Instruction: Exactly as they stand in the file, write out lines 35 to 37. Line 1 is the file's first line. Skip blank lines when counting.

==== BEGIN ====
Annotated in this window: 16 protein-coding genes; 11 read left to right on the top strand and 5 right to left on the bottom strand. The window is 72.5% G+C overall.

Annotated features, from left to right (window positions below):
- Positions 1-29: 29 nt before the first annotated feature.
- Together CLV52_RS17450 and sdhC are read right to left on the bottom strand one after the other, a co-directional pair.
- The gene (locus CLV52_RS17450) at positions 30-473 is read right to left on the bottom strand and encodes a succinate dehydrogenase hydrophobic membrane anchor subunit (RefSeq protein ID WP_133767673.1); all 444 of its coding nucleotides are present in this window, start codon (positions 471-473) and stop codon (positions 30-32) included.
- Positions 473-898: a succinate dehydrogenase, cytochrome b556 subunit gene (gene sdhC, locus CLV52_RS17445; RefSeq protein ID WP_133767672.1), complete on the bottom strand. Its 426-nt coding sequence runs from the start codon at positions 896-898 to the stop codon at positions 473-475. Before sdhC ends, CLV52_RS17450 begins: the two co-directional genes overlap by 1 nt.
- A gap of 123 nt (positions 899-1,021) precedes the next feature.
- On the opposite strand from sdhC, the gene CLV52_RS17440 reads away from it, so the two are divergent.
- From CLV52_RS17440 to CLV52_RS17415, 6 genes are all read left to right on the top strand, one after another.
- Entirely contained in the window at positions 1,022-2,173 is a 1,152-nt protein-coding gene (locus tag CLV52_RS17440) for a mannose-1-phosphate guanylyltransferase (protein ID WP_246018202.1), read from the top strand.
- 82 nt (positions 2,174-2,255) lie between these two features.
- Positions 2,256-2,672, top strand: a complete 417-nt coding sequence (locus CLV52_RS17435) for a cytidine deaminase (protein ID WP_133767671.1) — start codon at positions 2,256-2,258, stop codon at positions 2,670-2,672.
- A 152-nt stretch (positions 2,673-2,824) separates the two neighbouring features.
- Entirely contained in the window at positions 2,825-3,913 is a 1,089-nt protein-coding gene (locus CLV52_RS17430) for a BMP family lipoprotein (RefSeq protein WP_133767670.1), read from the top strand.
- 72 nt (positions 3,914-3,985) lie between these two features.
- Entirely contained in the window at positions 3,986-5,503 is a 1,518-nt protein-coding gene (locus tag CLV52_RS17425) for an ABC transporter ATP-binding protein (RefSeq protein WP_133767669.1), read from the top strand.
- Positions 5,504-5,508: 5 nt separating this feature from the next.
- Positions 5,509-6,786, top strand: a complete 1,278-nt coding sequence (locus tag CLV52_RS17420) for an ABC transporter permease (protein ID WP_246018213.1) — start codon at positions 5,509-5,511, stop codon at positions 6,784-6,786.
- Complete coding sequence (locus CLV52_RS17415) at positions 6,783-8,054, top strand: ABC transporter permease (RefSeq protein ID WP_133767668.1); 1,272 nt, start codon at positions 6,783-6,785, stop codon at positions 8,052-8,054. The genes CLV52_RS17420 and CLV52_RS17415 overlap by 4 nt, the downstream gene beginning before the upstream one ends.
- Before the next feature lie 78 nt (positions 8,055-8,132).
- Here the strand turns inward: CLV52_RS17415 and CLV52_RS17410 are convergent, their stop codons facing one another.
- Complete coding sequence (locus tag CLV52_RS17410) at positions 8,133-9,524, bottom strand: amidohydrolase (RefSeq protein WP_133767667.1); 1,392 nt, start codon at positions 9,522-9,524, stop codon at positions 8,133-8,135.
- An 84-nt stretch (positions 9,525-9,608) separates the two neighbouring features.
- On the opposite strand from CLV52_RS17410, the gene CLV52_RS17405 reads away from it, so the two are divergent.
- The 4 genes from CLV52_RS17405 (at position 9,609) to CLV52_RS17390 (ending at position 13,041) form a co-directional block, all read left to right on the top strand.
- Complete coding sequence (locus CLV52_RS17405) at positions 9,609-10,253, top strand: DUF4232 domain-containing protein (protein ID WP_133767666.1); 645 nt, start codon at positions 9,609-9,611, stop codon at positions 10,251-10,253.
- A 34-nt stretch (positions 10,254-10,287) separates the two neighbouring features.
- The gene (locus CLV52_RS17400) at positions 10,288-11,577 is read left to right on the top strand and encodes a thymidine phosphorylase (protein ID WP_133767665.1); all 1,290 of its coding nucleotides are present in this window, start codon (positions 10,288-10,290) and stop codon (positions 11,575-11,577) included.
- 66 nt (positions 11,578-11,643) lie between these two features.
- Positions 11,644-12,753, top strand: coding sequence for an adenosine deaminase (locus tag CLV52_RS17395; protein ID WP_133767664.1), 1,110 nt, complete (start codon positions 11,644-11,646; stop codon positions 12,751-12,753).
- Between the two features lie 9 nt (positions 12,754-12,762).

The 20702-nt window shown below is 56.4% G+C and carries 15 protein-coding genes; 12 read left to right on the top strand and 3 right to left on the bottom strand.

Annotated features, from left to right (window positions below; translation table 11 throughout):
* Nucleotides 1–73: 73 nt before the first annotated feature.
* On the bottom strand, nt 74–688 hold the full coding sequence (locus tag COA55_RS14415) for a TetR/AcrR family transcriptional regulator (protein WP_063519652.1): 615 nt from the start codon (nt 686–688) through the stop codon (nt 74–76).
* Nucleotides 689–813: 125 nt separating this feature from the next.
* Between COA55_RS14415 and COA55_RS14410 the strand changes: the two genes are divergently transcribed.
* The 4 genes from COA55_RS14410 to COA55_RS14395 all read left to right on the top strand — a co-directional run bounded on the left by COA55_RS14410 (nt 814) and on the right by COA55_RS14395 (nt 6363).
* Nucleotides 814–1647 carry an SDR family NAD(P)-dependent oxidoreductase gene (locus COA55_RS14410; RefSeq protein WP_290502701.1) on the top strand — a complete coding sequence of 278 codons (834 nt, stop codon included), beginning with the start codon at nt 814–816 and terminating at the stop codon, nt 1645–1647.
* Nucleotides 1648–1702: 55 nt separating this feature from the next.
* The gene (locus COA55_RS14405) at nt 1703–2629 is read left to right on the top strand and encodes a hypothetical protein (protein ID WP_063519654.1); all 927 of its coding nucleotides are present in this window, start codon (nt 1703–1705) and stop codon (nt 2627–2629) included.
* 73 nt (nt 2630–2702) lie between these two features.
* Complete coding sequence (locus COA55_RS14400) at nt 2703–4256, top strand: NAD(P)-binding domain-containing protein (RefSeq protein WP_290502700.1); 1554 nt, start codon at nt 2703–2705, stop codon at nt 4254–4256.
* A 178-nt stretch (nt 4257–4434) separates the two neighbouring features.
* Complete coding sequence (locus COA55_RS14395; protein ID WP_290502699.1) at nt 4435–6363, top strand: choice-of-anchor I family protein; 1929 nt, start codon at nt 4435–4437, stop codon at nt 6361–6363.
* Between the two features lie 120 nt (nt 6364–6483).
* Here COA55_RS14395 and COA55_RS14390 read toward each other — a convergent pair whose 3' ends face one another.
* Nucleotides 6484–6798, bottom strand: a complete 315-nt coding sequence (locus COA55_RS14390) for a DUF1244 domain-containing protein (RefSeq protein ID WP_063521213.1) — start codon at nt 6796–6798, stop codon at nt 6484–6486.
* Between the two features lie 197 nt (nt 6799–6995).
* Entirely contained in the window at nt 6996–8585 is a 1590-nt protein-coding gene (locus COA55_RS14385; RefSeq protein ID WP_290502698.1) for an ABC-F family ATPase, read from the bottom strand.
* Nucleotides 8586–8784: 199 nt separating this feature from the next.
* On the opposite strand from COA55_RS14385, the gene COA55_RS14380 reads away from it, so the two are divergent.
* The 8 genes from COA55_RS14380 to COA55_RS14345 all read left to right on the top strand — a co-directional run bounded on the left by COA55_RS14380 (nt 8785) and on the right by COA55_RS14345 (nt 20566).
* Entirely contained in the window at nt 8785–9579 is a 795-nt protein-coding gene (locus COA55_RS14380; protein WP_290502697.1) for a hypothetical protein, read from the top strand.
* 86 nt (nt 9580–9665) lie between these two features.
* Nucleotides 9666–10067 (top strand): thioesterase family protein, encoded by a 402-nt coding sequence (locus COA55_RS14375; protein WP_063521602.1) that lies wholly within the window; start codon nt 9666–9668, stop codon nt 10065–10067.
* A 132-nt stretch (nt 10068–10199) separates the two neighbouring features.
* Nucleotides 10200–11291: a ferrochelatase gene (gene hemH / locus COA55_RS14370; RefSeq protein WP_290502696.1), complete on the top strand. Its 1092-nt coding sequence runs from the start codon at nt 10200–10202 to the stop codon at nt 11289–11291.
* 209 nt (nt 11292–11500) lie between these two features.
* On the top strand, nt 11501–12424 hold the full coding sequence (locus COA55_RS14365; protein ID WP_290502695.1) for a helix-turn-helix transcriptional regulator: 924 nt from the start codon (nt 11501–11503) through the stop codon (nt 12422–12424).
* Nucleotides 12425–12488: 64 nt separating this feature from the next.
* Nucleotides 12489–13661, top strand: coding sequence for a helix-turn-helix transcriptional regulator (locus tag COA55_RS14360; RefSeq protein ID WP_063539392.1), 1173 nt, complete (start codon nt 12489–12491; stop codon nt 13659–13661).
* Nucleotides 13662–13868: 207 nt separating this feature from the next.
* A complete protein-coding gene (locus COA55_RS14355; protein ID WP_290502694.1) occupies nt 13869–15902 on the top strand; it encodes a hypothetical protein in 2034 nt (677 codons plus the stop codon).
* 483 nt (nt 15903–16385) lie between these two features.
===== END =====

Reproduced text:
* On the bottom strand, nt 74–688 hold the full coding sequence (locus tag COA55_RS14415) for a TetR/AcrR family transcriptional regulator (protein WP_063519652.1): 615 nt from the start codon (nt 686–688) through the stop codon (nt 74–76).
* Nucleotides 689–813: 125 nt separating this feature from the next.
* Between COA55_RS14415 and COA55_RS14410 the strand changes: the two genes are divergently transcribed.